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The idea is to make an error handling procedure, which prints messages in DEV mode and shows MsgBox in PROD mode. Looking for any wise idea to improve it:

Public Const SET_IN_PRODUCTION = False

Sub TestMe()

    On Error GoTo TestMe_Error
    Debug.Print 0 / 0
    Exit Sub

TestMe_Error:
    StandardError Err, "TestMe"

End Sub


Public Sub StandardError(myError As Object, Optional moduleName As String = "")

    If SET_IN_PRODUCTION Then
        MsgBox "Error in " & moduleName & vbCrLf & myError.Description, vbCritical, title:=myError.Number
    Else
        Debug.Print "Error in "; moduleName & vbCrLf & myError.Description
    End If

End Sub

The lines StandardErr Err are to be used for almost any procedure and function in the code, for "advanced" error handling.

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  • \$\begingroup\$ Looks like your error handler needs an error handler. \$\endgroup\$
    – HackSlash
    Aug 27 '20 at 19:50
  • \$\begingroup\$ @HackSlash - why, what can go wrong there once the code compiles? \$\endgroup\$
    – Vityata
    Aug 27 '20 at 21:13
  • \$\begingroup\$ myError, defined as an object could be null or something other than an error object. \$\endgroup\$
    – HackSlash
    Aug 28 '20 at 15:25
  • \$\begingroup\$ @HackSlash - how can this happen, considering the fact that it is always called with the explicit example? \$\endgroup\$
    – Vityata
    Aug 28 '20 at 15:34
  • 1
    \$\begingroup\$ Make no assumptions about how your code will be used in the future. \$\endgroup\$
    – HackSlash
    Aug 28 '20 at 15:35
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Passing around the Error object like this feels intuitively like a good way of freezing error state and providing it to logging/error reporting functions, so I see why you've come up with this.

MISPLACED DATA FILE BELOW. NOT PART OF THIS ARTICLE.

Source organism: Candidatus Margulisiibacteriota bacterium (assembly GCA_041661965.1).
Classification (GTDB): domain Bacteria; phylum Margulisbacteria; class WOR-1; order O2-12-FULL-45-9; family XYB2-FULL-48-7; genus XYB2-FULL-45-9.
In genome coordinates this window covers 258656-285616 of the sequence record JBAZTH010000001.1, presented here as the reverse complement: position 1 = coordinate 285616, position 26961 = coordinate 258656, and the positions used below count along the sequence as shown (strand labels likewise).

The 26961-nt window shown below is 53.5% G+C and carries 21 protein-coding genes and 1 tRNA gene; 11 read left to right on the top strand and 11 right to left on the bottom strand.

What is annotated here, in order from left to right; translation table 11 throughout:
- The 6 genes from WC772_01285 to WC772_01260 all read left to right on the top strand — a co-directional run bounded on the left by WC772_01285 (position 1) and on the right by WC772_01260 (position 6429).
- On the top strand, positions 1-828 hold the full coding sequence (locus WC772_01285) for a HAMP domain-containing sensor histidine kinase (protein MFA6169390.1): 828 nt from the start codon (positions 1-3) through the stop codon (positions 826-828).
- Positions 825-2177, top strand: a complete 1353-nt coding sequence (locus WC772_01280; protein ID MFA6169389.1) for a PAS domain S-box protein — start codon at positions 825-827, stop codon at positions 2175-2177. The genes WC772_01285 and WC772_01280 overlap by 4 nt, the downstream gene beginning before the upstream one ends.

Reading the comments, @HackSlash does make a good point - that myError could hold anything if it's declared As Object, and that could lead to errors when you try to get its Description or Number. I'd probably change the signature from this:

Public Sub StandardError(myError As Object, Optional moduleName As String = "")

... to this

Public Sub StandardError(ByVal myError As VBA.ErrObject, Optional ByVal moduleName As String = "")
    If myError Is Nothing Then Err.Raise 5, Description:="Must pass valid Err Object"

ByVal because we don't need to change what the caller's copy of the variable points to

By declaring myError with the type (interface) we want, it means rather than receiving the generic and somewhat obscure error message:

Run-Time Error 438

Object doesn't support this property or method

... or even harder to diagnose if Nothing is passed;

Run-Time Error 91

Object variable or With block variable not set

... we get a clearer Type Mismatch error that takes us right to the source

Debug View

The calling site is pretty simple though, so it's unlikely you'd type it in wrong, but still, doesn't harm to add some Error checking. But come to think of it, what does happen if an Error is raised inside the error handling routine? Or If I call Err.Clear? Doing this:

Public Sub StandardError(ByVal myError As ErrObject, Optional moduleName As String = "")

    Err.Clear    'do something to modify GLOBAL error state
    
    If SET_IN_PRODUCTION Then
        MsgBox "Error in " & moduleName & vbCrLf & myError.Description, vbCritical, Title:=myError.Number
    Else
        Debug.Print "Error in "; moduleName & vbCrLf & myError.Description
    End If

End Sub